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|Title:||Vitamin D status is positively associated with calcium absorption among postmenopausal Thai women with low calcium intakes|
|Authors:||Prapaisri P. Sirichakwal|
Christine C. Akoh
Kimberly O. O'Brien
|Citation:||Journal of Nutrition. Vol.145, No.5 (2015), 990-995|
|Abstract:||© 2015 American Society for Nutrition. Background: Few data exist on the ability of postmenopausal women to absorb calcium from diets habitually low in calcium. Objective: The objective of this study was to evaluate fractional calcium absorption from a green leafy vegetable vs. milk in relation to vitamin D status. Methods: We measured fractional calcium absorption from both a dairy- and plant-based source in 19 postmenopausal Thai women (aged 52-63 y) with low calcium consumption (350 ± 207 mg/d) in relation to serum parathyroid hormone (PTH) and serum 25-hydroxyvitamin D [25(OH)D]. Fractional calcium absorption was measured using a triple stable calcium isotope method based on isotope recovery in a 28-h urine collection. Two extrinsically labeled test meals were ingested in random order: a green leafy vegetable (cassia) ingested along with <sup>43</sup>Ca or a glass of milk containing <sup>44</sup>Ca. Women received intravenous <sup>42</sup>Ca with the first test meal. Results: In 19 postmenopausal women studied (mean age, 56.9 ± 3.4 y), ~95% were 25(OH)D sufficient (≥20 μg/L). Serum 25(OH)D status was positively correlated with fractional absorption from both cassia (P = 0.05, R<sup>2</sup> = 0.21) and milk (P = 0.03, R<sup>2</sup> = 0.26). Fractional calcium absorption from cassia was significantly lower than that measured from milk (42.6% ± 12.3% vs. 47.8% ± 12.8%, P = 0.03), but true calcium absorption did not significantly differ (120 ± 35 mg/d vs. 135 ± 36 mg/d). Serum PTH was significantly inversely associated with serum 25(OH)D (P = 0.006, R<sup>2</sup> = 0.37) even though PTH was not elevated (>65 pg/mL). Conclusions: These findings suggest that vitamin D status is an important determinant of calcium absorption among Thai women with low calcium intakes, and cassia may be a readily available source of calcium in this population. Furthermore, these data indicate that serum 25(OH)D concentrations may affect PTH elevation in postmenopausal women with low calcium intakes.|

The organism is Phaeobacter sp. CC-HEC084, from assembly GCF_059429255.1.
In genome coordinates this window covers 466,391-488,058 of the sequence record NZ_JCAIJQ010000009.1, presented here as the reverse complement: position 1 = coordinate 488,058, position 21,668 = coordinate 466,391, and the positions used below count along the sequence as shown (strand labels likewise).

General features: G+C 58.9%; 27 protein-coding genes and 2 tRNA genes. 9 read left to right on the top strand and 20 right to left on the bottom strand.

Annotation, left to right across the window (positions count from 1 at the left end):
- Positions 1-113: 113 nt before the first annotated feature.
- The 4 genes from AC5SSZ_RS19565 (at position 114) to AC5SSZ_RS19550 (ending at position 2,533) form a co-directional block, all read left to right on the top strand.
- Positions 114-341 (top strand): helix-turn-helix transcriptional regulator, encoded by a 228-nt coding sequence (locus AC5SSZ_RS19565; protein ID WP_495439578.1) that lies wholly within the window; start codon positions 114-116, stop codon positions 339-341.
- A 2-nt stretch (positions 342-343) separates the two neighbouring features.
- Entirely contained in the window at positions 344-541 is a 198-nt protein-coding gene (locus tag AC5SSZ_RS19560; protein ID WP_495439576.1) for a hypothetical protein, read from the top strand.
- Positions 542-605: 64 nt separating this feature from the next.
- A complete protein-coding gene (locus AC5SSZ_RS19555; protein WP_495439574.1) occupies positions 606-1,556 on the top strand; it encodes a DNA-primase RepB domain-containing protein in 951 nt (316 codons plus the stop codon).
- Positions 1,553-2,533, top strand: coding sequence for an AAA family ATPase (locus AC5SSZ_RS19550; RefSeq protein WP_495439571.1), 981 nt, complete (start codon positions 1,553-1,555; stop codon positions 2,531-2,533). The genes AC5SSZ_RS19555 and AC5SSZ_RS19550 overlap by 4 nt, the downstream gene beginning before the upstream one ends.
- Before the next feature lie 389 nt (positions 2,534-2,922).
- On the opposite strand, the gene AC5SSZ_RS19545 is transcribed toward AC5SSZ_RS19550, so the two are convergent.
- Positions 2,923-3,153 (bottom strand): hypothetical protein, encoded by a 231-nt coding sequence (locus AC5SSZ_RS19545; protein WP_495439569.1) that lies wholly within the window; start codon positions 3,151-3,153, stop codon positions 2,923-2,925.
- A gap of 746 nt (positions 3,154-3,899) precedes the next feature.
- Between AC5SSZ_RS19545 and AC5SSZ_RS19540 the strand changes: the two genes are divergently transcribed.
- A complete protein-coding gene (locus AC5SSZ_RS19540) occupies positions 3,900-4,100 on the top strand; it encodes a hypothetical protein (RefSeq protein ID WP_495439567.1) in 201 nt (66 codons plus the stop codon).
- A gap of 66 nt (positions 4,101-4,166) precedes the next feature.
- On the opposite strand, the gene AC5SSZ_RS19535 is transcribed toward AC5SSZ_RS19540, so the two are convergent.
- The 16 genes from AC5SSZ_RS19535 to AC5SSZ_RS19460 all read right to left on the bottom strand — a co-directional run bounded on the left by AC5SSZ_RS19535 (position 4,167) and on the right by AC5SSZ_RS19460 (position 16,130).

|Appears in Collections:||Scopus 2011-2015|
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